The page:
Published February 24, 2021


LYNNFIELD — Merrow Road resident Amy MacNulty took out nomination papers for Planning Board on Feb. 19.

MacNulty is running for the three-year Planning Board term while Cranberry Lane resident Elizabeth “Page” Wilkins is running for the five-year term. MacNulty would succeed current Planning Board member Anthony Guerriero, who decided against running for the seat that he was appointed to last month. The annual Town Election is April 13.

“I continue to be impressed by the work of the Planning Board leadership and the staff,” said MacNulty. “I support the direction of the Planning Board as it works towards addressing the effects of developments like what we saw recently on Summer Street with Tuttle Lane. Despite the best efforts by town officials, the unnecessary and unwanted clear-cutting of trees created an eyesore, but more importantly removed mature trees, which simply did not have to be destroyed. We cannot continue to repeat these unfortunate actions that result in outcomes exceedingly difficult to repair. I hope to work towards balancing the needs for conserving the town’s natural beauty and open space with pressures for development, while striving to sustain a quality of life that attracts people to and keeps them in Lynnfield.”

MacNulty said the Planning Board will be facing similar situations such as the nine-lot Tuttle Lane subdivision as “pressures increase to divide older, larger house lots into very profitable smaller ones.”


In addition to preserving the town’s character, MacNulty said, “It will be important for the Planning Board to continue to discuss the impact of planning efforts on town water, especially in the Lynnfield Center Water District area.”

“As we learned from the 2018-2019 Apple Hill discussions and meetings, the issues are not just about water quality, but water quantity as well,” said MacNulty. “Richardson Green is a good example of an approaching critical fork in the road for our community. We have the opportunity to decide whether to allow more large houses to be built or conserve this open space. This will have significant consequences for the Ipswich River Watershed, whose waters Lynnfield draws from. This is not just a town issue, but also a broader regional environmental and conservation concern. The involvement and support by well-respected regional conservation groups like the Essex County Greenbelt Association and the Ipswich River Watershed Association illustrate the importance of looking at this question from a broader point of view. We are talking about a large-scale development versus conserving 20-plus acres as part of a 700-plus acre area. People see climate change issues all around and wonder what they can do about it. Local efforts like this are where we can begin to make a difference.”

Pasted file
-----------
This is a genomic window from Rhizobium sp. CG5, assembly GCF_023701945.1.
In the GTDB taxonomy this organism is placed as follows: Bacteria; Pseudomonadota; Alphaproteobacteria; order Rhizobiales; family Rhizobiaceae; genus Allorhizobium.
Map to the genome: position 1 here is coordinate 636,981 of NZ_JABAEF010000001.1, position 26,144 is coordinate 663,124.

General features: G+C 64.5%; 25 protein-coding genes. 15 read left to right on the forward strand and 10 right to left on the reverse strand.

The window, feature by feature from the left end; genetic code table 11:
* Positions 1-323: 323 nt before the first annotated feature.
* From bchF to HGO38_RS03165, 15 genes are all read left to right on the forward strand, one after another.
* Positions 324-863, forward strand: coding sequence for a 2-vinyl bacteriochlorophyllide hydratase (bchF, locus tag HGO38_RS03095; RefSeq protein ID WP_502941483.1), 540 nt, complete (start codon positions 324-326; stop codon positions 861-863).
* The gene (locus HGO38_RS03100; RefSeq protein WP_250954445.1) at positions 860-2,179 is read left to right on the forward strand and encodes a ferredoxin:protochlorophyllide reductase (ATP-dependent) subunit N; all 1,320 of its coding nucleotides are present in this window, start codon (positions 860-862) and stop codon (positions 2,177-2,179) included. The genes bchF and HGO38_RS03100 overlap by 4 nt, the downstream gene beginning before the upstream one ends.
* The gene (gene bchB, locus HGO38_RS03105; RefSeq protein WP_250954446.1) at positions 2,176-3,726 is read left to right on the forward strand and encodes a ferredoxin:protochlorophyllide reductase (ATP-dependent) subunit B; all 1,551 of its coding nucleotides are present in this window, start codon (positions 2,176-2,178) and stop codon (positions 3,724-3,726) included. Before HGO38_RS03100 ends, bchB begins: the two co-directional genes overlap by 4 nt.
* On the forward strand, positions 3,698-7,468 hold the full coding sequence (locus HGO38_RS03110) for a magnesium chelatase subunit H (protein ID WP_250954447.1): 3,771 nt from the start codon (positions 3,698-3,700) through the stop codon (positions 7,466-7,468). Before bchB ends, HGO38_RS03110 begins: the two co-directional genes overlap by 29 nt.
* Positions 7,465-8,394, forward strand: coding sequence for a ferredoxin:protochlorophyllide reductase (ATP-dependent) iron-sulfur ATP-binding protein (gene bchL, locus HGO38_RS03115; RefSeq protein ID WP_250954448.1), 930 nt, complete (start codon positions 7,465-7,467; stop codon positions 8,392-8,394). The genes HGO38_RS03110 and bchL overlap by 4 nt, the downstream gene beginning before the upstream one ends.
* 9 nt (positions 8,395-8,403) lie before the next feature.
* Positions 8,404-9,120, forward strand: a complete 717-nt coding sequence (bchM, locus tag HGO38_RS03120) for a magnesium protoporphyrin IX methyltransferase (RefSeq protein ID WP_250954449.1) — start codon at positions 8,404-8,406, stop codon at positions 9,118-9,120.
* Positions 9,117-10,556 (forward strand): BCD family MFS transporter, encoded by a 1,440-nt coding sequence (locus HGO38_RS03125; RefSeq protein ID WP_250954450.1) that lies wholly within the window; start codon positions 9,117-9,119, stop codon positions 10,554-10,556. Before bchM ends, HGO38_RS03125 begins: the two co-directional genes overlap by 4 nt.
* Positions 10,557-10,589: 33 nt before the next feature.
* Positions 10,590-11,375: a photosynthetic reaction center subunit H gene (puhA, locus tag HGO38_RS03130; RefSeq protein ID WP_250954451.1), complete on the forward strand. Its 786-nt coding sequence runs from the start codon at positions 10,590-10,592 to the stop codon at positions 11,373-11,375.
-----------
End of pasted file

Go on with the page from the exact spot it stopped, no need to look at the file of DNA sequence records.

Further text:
In addition to the 15-lot Hannah’s View Estates subdivision that is being eyed for the Richardson Green property, MacNulty said the Planning Board will be facing “similar questions” if the long dormant plan to build over-55 townhouses on the Sagamore Spring Golf Club comes back. The 2019 April Town Meeting rejected the Fairways Edge project and it has been in limbo ever since.

“Access to water will be part of that discussion,” said MacNulty. “The Planning Board’s leadership and critical thinking will be an important factor in supporting the LCWD’s effort to address their system’s capabilities while ensuring adequate water supplies at a reasonable cost.”

MacNulty worked as a partner and owner of a health care consulting firm, where she “led many strategic and business planning projects with health care organizations throughout Massachusetts and New England over a 30-plus year career.”

“During the past 12 years, I taught several courses in Suffolk University’s Sawyer Business School’s Health Care Administration Program,” said MacNulty. “I am currently providing ongoing career planning and professional development for graduate students, including managing the internship and mentor programs.”

MacNulty and her husband, Ken, moved to town 34 years ago in order to raise their two sons. While her sons were growing up, MacNulty organized youth hockey fundraisers and was also a youth basketball coach.

In 2018 and 2019, MacNulty and her husband joined forces with other residents in order to “get clear answers” from former LCWD officials about “what was causing and how to stop the discolored water in the homes in the Apple Hill area.”

“We challenged what proved to be a costly solution with an uncertain outcome,” said MacNulty. “Fortunately, new leadership stepped in with a fresh long-range perspective.”

MacNulty is also a supporter of the Wakefield-Lynnfield Rail Trail and Lynnfield Public Schools. She also just became the grandmother of a “healthy, beautiful baby girl.”

The deadline for candidates to turn in nomination papers was 5 p.m. on Tuesday, Feb. 23, which took place after the Villager went to press. MacNulty submitted nomination papers before the deadline, but they were not certified when the newspaper was printed.

“I am looking forward to contributing to a future vision that continues the success of Lynnfield,” said MacNulty.